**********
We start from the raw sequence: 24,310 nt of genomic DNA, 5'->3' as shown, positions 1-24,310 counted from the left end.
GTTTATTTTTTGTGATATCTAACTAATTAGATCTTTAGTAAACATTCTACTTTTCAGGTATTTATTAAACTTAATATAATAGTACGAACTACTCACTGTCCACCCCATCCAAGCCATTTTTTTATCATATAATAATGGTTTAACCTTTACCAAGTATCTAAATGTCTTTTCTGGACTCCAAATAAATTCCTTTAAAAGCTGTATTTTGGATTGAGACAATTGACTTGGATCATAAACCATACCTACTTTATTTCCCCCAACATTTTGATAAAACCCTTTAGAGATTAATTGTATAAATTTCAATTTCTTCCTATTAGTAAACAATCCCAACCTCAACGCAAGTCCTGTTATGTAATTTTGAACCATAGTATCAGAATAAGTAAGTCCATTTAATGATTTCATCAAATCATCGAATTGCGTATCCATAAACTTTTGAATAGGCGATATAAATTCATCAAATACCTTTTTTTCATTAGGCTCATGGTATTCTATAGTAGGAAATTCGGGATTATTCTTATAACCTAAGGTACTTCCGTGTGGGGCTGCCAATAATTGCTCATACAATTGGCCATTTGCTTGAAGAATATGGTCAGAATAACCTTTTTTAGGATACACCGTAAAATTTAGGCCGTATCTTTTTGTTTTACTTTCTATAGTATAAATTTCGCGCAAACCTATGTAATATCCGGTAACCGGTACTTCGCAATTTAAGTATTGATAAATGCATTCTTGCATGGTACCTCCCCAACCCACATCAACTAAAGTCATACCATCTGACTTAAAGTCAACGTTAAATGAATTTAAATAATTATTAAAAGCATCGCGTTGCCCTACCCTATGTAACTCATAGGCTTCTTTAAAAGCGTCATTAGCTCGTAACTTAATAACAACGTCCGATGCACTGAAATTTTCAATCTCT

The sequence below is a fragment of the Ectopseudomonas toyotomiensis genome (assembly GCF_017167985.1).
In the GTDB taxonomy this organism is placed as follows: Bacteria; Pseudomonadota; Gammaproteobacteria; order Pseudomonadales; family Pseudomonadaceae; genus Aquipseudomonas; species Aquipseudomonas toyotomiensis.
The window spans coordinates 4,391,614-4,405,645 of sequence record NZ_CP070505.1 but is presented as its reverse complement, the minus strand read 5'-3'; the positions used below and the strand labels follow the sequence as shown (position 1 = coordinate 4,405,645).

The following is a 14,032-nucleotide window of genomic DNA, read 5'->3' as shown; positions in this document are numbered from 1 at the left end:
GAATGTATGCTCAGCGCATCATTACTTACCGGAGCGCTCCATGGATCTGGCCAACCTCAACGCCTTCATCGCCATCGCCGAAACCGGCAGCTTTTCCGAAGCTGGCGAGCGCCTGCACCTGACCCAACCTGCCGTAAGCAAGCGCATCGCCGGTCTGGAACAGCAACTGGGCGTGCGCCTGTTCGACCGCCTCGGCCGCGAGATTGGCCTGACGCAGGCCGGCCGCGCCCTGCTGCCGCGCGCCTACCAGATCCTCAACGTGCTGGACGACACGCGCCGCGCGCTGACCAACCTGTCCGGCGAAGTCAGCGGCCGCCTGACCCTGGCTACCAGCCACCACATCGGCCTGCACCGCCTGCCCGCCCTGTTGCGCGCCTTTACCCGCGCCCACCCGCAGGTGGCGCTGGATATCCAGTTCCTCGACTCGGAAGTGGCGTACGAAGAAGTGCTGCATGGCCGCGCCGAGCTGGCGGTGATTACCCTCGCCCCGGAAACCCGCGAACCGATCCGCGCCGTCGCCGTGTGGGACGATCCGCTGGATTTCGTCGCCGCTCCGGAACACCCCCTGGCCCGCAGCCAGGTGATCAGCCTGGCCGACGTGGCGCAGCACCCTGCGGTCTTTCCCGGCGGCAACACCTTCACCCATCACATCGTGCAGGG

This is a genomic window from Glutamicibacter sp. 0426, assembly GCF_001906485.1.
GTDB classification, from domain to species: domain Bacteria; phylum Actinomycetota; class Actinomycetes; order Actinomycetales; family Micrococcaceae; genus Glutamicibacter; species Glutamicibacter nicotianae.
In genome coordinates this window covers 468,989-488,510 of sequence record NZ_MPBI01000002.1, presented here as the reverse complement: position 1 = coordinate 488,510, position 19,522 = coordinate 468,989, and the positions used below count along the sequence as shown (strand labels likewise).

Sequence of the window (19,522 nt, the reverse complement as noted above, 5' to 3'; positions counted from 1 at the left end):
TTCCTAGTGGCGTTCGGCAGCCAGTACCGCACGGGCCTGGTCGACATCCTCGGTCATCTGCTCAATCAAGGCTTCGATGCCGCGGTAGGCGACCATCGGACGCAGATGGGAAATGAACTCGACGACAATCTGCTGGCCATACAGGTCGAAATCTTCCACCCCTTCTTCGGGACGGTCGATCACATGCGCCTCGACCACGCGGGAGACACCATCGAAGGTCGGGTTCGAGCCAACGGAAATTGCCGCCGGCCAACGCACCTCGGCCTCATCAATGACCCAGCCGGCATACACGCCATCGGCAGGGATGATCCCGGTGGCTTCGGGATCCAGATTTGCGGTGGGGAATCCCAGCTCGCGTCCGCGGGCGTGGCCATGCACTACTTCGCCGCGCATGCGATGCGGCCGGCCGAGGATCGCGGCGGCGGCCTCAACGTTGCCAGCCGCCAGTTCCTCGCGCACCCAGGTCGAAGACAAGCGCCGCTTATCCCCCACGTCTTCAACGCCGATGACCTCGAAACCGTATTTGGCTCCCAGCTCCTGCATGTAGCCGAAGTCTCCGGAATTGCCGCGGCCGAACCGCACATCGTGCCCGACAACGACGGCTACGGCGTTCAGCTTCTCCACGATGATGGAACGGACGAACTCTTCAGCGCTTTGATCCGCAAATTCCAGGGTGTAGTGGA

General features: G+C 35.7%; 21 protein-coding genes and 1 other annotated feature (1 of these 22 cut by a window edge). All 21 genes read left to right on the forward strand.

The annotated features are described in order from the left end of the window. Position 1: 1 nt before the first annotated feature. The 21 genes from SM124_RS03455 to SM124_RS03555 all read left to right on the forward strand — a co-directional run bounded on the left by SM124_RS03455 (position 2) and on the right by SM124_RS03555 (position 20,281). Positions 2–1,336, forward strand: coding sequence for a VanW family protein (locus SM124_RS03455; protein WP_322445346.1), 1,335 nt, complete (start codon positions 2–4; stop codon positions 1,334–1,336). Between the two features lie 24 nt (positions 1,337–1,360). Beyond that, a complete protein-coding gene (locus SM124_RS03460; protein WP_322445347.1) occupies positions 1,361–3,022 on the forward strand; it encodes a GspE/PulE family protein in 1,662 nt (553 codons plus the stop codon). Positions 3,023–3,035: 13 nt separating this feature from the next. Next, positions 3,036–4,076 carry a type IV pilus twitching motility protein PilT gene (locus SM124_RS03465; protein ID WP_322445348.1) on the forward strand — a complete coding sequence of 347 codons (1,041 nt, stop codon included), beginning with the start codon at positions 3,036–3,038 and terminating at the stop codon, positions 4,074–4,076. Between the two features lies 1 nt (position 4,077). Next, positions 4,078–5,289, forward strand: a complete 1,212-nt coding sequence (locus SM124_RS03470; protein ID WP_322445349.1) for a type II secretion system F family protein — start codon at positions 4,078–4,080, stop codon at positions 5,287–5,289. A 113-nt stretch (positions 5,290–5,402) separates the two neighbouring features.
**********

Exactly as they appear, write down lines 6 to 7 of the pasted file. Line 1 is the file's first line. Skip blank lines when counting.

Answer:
The following is a 14,032-nucleotide window of genomic DNA, read 5'->3' as shown; positions in this document are numbered from 1 at the left end:
GAATGTATGCTCAGCGCATCATTACTTACCGGAGCGCTCCATGGATCTGGCCAACCTCAACGCCTTCATCGCCATCGCCGAAACCGGCAGCTTTTCCGAAGCTGGCGAGCGCCTGCACCTGACCCAACCTGCCGTAAGCAAGCGCATCGCCGGTCTGGAACAGCAACTGGGCGTGCGCCTGTTCGACCGCCTCGGCCGCGAGATTGGCCTGACGCAGGCCGGCCGCGCCCTGCTGCCGCGCGCCTACCAGATCCTCAACGTGCTGGACGACACGCGCCGCGCGCTGACCAACCTGTCCGGCGAAGTCAGCGGCCGCCTGACCCTGGCTACCAGCCACCACATCGGCCTGCACCGCCTGCCCGCCCTGTTGCGCGCCTTTACCCGCGCCCACCCGCAGGTGGCGCTGGATATCCAGTTCCTCGACTCGGAAGTGGCGTACGAAGAAGTGCTGCATGGCCGCGCCGAGCTGGCGGTGATTACCCTCGCCCCGGAAACCCGCGAACCGATCCGCGCCGTCGCCGTGTGGGACGATCCGCTGGATTTCGTCGCCGCTCCGGAACACCCCCTGGCCCGCAGCCAGGTGATCAGCCTGGCCGACGTGGCGCAGCACCCTGCGGTCTTTCCCGGCGGCAACACCTTCACCCATCACATCGTGCAGGG